Logo
Sound journalism, grounded in facts and Biblical truth | Donate

Don Verdean


Sam Rockwell (left) and Jemaine Clement Lionsgate

<em>Don Verdean</em>
You have {{ remainingArticles }} free {{ counterWords }} remaining. You've read all of your free articles.

Full access isn’t far.

We can’t release more of our sound journalism without a subscription, but we can make it easy for you to come aboard.

Get started for as low as $3.99 per month.

Current WORLD subscribers can log in to access content. Just go to "SIGN IN" at the top right.

LET'S GO

Already a member? Sign in.

Jerud and Jerusha Hess made Napoleon Dynamite, a film that still pops up in Facebook memes, but just as Super Bowl–winning coaches only get so many losing seasons before getting fired, these married filmmakers are in trouble after making several films one could call forgettable if one could recall them. Don Verdean, their latest, is a comedy that is not funny, a satire too overblown to bite, and joyless where Napoleon Dynamite was fun.

Don Verdean (Sam Rockwell) is a “biblical archaeologist” who begins as an innocent with a trowel, but is corrupted by the desire to do good. He is tempted by two rival pastors willing to do or say anything to increase their shares of the religious market.

Both the megachurch pastors with dueling testimonies—one rescued from a satanic cult and the other raised from the dead—are good satire, overdrawn enough to be funny. The film might have served as a warning against pulpiteers who preach for profit, if the audience could stay awake. One person at my screening could not do so, because the film kept retreating from humor to mere crudity or shouting of unfunny lines.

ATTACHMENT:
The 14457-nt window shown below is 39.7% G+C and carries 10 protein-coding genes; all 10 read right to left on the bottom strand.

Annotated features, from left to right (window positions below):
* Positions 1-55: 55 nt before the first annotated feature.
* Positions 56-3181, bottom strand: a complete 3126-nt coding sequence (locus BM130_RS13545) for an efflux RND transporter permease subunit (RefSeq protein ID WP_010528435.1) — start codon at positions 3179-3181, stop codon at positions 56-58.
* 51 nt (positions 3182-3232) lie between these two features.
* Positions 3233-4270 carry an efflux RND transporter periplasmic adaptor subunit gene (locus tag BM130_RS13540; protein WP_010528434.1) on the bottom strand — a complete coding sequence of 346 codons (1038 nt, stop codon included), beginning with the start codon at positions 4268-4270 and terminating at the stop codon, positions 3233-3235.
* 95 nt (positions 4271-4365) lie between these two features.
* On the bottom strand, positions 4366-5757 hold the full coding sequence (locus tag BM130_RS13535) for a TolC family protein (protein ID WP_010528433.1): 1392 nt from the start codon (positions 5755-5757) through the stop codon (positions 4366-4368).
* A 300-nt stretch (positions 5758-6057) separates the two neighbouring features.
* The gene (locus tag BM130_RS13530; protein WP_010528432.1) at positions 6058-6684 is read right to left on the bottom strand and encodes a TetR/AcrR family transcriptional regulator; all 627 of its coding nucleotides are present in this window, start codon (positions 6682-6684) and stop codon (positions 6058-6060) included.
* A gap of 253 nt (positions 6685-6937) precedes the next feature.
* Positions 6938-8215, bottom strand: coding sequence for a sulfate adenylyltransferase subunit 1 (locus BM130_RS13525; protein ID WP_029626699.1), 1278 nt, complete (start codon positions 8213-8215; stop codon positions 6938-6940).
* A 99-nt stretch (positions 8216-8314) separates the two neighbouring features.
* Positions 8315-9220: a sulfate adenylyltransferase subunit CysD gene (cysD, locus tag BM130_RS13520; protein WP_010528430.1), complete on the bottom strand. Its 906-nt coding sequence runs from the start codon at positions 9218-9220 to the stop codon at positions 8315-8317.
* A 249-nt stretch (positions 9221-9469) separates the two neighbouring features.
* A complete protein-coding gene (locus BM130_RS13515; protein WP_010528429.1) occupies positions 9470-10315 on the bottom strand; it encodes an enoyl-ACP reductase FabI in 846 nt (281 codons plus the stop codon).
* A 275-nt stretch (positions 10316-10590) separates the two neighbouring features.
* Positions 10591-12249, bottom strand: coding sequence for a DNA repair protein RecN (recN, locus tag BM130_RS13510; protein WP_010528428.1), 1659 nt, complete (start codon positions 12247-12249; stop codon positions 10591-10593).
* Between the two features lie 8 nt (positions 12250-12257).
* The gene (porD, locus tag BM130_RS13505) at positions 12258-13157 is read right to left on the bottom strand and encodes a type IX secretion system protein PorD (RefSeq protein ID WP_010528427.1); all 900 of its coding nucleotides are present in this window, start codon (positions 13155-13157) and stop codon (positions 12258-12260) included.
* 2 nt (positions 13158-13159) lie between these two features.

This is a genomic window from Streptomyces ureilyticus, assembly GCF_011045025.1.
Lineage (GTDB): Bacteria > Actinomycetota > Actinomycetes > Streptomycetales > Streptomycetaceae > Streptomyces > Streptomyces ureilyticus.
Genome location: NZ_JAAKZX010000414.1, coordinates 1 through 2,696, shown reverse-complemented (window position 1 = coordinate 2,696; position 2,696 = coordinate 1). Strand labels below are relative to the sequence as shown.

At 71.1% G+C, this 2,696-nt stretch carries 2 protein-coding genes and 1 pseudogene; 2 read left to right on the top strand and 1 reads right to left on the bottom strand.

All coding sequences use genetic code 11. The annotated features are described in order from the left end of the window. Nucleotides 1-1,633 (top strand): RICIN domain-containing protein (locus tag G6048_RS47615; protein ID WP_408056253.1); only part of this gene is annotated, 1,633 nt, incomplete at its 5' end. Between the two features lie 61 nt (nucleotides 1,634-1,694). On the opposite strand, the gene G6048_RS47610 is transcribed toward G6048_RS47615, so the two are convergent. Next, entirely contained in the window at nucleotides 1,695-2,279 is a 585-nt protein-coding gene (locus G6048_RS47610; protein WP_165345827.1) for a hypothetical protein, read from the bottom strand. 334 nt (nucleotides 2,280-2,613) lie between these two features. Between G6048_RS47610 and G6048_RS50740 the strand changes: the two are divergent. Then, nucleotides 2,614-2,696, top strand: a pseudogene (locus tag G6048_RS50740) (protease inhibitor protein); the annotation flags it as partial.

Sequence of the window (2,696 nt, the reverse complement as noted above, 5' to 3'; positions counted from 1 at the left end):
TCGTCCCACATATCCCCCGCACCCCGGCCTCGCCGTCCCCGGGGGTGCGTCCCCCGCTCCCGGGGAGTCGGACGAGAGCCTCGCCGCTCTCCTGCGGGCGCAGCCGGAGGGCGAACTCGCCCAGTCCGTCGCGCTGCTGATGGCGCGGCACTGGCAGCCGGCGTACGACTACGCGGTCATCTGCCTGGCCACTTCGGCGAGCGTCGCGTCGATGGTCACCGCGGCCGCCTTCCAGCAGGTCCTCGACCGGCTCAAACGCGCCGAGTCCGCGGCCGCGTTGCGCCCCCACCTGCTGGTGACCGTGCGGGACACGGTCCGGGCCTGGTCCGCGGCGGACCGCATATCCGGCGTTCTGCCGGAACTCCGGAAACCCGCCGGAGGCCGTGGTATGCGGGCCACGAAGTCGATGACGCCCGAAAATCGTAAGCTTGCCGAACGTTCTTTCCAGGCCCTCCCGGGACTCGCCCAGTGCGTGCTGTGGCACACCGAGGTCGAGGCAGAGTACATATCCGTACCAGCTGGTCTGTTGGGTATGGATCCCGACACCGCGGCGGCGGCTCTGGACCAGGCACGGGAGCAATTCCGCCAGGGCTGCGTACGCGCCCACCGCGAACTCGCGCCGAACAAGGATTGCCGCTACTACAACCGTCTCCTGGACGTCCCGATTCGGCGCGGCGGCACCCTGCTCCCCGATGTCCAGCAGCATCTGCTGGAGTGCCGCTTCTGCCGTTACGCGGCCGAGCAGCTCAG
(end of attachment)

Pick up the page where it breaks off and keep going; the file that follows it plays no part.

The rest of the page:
The quality of the filmmaking has regressed since Napoleon Dynamite. The visuals are muddy and the sound uneven to inaudible. Toward the end of the film (rated PG-13 for crude and suggestive content, some language, and brief violence), Don Verdean must pretend to find the Holy Grail and the movie comes to life by borrowing energy from Indiana Jones and the Last Crusade and running through some good movie jokes about the famous climax of that film like a click-bait ad site on the internet.

Napoleon Dynamite told a good story with interesting characters and came to the edge of transgressive without crossing the line. Don Verdean ruins a good concept with cartoonish characters and crosses the line into tedium.


John Mark Reynolds John Mark is a former WORLD contributor.

COMMENT BELOW

Please wait while we load the latest comments...

Comments